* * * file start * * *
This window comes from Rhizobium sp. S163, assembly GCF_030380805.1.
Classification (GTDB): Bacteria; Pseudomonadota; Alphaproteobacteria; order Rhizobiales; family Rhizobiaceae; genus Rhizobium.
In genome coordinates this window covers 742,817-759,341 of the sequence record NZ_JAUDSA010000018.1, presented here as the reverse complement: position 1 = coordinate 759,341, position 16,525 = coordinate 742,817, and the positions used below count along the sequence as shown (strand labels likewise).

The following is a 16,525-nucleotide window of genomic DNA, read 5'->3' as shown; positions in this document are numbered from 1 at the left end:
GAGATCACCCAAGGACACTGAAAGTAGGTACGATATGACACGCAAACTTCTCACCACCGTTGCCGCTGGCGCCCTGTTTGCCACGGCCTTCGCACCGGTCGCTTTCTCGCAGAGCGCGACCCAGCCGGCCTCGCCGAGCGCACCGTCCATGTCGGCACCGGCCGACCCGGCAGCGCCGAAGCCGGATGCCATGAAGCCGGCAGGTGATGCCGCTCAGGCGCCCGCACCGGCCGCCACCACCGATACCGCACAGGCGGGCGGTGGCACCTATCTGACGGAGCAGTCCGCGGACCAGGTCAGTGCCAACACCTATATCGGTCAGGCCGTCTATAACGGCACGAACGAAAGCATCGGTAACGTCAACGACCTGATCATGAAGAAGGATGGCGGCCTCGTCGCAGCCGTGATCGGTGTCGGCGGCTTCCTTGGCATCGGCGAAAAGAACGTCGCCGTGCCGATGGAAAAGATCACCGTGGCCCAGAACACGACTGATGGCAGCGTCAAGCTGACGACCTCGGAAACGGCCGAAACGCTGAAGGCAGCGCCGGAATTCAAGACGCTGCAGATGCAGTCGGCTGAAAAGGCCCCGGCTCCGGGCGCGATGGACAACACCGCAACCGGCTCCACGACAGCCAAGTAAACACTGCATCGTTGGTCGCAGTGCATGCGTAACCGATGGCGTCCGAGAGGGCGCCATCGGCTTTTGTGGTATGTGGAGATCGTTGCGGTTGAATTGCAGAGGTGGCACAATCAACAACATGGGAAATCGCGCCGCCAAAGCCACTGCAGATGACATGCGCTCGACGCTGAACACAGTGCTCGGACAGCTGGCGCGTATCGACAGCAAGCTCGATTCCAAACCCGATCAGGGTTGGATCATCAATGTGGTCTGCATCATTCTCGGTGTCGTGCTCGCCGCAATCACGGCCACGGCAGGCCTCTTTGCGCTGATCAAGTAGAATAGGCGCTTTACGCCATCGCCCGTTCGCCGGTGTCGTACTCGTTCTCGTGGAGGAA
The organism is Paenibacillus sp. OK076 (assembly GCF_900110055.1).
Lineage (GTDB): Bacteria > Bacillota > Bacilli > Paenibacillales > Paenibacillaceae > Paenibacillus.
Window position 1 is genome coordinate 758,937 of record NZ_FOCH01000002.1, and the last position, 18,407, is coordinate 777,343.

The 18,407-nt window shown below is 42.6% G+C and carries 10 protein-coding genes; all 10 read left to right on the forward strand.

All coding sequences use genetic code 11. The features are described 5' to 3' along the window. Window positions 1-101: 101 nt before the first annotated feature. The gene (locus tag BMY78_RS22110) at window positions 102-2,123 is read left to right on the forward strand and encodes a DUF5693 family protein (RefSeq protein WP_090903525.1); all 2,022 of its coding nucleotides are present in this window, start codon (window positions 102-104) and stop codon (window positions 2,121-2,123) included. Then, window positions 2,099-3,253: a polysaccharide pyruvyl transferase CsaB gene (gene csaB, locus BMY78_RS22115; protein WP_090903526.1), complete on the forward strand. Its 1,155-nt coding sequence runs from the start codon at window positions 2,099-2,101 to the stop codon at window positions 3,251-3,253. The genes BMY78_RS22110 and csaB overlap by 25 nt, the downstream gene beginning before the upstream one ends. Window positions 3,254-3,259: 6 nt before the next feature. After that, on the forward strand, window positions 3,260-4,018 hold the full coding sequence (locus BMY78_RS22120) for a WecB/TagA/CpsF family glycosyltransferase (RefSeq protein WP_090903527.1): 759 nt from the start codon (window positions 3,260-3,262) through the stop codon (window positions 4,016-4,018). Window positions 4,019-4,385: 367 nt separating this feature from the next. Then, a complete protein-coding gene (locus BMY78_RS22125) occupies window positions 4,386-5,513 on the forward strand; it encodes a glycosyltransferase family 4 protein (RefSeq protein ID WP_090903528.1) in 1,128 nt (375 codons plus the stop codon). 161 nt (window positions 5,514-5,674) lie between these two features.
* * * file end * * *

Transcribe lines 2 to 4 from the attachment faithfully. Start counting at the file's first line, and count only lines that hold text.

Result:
Classification (GTDB): Bacteria; Pseudomonadota; Alphaproteobacteria; order Rhizobiales; family Rhizobiaceae; genus Rhizobium.
In genome coordinates this window covers 742,817-759,341 of the sequence record NZ_JAUDSA010000018.1, presented here as the reverse complement: position 1 = coordinate 759,341, position 16,525 = coordinate 742,817, and the positions used below count along the sequence as shown (strand labels likewise).

The following is a 16,525-nucleotide window of genomic DNA, read 5'->3' as shown; positions in this document are numbered from 1 at the left end: